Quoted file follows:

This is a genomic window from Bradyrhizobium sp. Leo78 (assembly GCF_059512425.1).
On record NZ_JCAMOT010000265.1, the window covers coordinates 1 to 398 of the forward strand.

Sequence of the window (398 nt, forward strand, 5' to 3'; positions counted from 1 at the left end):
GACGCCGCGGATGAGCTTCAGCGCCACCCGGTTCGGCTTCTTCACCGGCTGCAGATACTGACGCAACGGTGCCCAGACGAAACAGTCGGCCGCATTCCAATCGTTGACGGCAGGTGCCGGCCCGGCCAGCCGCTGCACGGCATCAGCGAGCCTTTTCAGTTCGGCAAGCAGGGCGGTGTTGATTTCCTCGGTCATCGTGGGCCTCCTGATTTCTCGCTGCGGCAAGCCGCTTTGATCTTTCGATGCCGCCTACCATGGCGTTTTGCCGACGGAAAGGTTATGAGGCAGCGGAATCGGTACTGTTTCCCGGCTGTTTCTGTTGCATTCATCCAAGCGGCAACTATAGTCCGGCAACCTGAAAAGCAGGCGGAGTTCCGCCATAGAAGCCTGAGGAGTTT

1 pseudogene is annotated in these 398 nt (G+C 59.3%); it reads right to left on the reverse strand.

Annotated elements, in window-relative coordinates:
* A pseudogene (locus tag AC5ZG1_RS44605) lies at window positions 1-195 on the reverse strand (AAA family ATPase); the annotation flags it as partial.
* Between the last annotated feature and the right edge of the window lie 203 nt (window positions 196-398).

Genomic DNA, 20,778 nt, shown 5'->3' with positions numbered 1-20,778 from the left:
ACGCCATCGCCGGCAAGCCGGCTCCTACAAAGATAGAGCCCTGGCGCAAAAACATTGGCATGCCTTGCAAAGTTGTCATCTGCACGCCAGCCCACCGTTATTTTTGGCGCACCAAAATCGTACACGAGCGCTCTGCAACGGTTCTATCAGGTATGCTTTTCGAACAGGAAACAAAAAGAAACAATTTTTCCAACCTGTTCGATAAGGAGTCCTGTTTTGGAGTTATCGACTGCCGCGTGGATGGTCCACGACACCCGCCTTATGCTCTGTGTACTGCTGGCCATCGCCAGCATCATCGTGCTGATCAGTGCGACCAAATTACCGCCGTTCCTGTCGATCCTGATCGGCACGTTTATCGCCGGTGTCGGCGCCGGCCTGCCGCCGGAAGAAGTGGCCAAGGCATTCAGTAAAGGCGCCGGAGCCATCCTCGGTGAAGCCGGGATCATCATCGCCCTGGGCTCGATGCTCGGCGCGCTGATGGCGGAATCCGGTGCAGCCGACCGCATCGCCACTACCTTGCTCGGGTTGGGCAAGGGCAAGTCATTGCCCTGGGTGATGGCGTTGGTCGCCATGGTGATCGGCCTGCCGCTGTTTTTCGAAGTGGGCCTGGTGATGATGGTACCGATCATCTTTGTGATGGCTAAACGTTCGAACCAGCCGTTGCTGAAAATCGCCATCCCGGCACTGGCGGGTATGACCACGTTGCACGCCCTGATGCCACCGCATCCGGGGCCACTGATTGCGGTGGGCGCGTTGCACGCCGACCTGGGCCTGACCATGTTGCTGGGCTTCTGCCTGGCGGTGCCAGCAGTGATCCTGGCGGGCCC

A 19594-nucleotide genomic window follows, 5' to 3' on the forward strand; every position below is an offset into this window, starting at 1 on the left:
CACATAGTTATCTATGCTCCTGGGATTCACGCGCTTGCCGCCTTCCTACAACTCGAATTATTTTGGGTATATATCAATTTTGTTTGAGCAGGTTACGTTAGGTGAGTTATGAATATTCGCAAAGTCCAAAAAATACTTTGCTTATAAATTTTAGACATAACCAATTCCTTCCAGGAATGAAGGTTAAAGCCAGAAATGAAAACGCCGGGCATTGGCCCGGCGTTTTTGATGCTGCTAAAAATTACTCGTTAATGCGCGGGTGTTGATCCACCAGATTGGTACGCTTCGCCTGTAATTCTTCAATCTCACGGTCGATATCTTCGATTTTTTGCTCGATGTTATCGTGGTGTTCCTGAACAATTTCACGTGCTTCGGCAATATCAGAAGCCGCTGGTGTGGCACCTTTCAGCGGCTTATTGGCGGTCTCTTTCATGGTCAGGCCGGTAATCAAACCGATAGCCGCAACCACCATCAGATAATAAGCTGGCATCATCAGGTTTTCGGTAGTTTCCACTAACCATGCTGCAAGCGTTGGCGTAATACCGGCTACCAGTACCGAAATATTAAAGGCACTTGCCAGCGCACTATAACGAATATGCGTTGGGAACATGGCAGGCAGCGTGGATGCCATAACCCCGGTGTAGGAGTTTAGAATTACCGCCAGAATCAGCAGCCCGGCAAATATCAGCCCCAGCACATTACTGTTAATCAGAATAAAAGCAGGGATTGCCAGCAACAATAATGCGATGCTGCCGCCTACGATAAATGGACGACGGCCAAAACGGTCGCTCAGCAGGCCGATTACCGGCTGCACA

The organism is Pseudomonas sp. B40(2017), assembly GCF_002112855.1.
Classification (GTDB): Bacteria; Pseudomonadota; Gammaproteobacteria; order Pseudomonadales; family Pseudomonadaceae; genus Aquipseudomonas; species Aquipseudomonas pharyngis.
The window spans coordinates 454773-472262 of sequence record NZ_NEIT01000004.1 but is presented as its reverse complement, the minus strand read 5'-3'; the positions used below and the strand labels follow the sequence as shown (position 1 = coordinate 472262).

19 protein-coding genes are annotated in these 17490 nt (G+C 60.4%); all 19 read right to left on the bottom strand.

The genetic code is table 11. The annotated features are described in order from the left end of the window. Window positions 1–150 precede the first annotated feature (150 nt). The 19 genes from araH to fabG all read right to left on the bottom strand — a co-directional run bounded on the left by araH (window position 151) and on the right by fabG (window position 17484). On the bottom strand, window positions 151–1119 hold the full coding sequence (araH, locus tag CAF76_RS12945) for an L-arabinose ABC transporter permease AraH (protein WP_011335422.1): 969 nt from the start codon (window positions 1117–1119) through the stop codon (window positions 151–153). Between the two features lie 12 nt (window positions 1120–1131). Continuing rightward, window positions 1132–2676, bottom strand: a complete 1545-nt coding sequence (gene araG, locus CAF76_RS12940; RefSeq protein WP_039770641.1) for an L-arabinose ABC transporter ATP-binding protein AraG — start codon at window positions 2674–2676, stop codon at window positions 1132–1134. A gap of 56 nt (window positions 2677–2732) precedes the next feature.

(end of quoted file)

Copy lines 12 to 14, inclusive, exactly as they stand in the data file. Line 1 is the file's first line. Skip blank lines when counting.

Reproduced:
CACATAGTTATCTATGCTCCTGGGATTCACGCGCTTGCCGCCTTCCTACAACTCGAATTATTTTGGGTATATATCAATTTTGTTTGAGCAGGTTACGTTAGGTGAGTTATGAATATTCGCAAAGTCCAAAAAATACTTTGCTTATAAATTTTAGACATAACCAATTCCTTCCAGGAATGAAGGTTAAAGCCAGAAATGAAAACGCCGGGCATTGGCCCGGCGTTTTTGATGCTGCTAAAAATTACTCGTTAATGCGCGGGTGTTGATCCACCAGATTGGTACGCTTCGCCTGTAATTCTTCAATCTCACGGTCGATATCTTCGATTTTTTGCTCGATGTTATCGTGGTGTTCCTGAACAATTTCACGTGCTTCGGCAATATCAGAAGCCGCTGGTGTGGCACCTTTCAGCGGCTTATTGGCGGTCTCTTTCATGGTCAGGCCGGTAATCAAACCGATAGCCGCAACCACCATCAGATAATAAGCTGGCATCATCAGGTTTTCGGTAGTTTCCACTAACCATGCTGCAAGCGTTGGCGTAATACCGGCTACCAGTACCGAAATATTAAAGGCACTTGCCAGCGCACTATAACGAATATGCGTTGGGAACATGGCAGGCAGCGTGGATGCCATAACCCCGGTGTAGGAGTTTAGAATTACCGCCAGAATCAGCAGCCCGGCAAATATCAGCCCCAGCACATTACTGTTAATCAGAATAAAAGCAGGGATTGCCAGCAACAATAATGCGATGCTGCCGCCTACGATAAATGGACGACGGCCAAAACGGTCGCTCAGCAGGCCGATTACCGGCTGCACA

The organism is Pseudomonas sp. B40(2017), assembly GCF_002112855.1.
Classification (GTDB): Bacteria; Pseudomonadota; Gammaproteobacteria; order Pseudomonadales; family Pseudomonadaceae; genus Aquipseudomonas; species Aquipseudomonas pharyngis.